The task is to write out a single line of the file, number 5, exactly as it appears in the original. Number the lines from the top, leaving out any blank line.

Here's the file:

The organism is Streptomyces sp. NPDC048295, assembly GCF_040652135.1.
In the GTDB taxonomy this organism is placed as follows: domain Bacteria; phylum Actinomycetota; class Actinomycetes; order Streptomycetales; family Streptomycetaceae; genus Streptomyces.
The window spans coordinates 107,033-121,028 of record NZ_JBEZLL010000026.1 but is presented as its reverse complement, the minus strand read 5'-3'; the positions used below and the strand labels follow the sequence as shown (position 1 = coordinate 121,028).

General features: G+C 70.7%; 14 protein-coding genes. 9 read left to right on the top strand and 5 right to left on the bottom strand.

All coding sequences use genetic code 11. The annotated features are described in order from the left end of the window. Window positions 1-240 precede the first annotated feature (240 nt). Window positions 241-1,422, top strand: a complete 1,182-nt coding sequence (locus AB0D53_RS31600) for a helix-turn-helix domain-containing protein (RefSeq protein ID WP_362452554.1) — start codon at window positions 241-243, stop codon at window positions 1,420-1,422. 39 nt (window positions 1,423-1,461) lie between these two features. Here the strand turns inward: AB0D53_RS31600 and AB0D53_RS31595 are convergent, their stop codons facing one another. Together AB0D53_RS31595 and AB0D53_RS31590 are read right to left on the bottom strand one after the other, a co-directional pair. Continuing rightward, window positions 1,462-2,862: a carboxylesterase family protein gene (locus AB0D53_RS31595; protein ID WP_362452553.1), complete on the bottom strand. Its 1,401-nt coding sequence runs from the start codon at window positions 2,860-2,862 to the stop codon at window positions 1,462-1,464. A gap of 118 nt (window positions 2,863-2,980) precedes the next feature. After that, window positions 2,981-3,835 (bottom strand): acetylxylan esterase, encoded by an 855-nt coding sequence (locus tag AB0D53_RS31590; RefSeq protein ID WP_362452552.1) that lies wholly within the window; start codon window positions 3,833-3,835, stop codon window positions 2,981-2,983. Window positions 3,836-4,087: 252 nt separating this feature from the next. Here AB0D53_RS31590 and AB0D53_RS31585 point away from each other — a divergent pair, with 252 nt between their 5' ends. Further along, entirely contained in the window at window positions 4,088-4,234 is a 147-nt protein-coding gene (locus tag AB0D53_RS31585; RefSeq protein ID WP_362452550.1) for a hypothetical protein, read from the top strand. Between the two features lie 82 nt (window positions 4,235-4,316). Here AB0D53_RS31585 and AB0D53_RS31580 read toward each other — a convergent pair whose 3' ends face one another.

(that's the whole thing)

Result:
All coding sequences use genetic code 11. The annotated features are described in order from the left end of the window. Window positions 1-240 precede the first annotated feature (240 nt). Window positions 241-1,422, top strand: a complete 1,182-nt coding sequence (locus AB0D53_RS31600) for a helix-turn-helix domain-containing protein (RefSeq protein ID WP_362452554.1) — start codon at window positions 241-243, stop codon at window positions 1,420-1,422. 39 nt (window positions 1,423-1,461) lie between these two features. Here the strand turns inward: AB0D53_RS31600 and AB0D53_RS31595 are convergent, their stop codons facing one another. Together AB0D53_RS31595 and AB0D53_RS31590 are read right to left on the bottom strand one after the other, a co-directional pair. Continuing rightward, window positions 1,462-2,862: a carboxylesterase family protein gene (locus AB0D53_RS31595; protein ID WP_362452553.1), complete on the bottom strand. Its 1,401-nt coding sequence runs from the start codon at window positions 2,860-2,862 to the stop codon at window positions 1,462-1,464. A gap of 118 nt (window positions 2,863-2,980) precedes the next feature. After that, window positions 2,981-3,835 (bottom strand): acetylxylan esterase, encoded by an 855-nt coding sequence (locus tag AB0D53_RS31590; RefSeq protein ID WP_362452552.1) that lies wholly within the window; start codon window positions 3,833-3,835, stop codon window positions 2,981-2,983. Window positions 3,836-4,087: 252 nt separating this feature from the next. Here AB0D53_RS31590 and AB0D53_RS31585 point away from each other — a divergent pair, with 252 nt between their 5' ends. Further along, entirely contained in the window at window positions 4,088-4,234 is a 147-nt protein-coding gene (locus tag AB0D53_RS31585; RefSeq protein ID WP_362452550.1) for a hypothetical protein, read from the top strand. Between the two features lie 82 nt (window positions 4,235-4,316). Here AB0D53_RS31585 and AB0D53_RS31580 read toward each other — a convergent pair whose 3' ends face one another.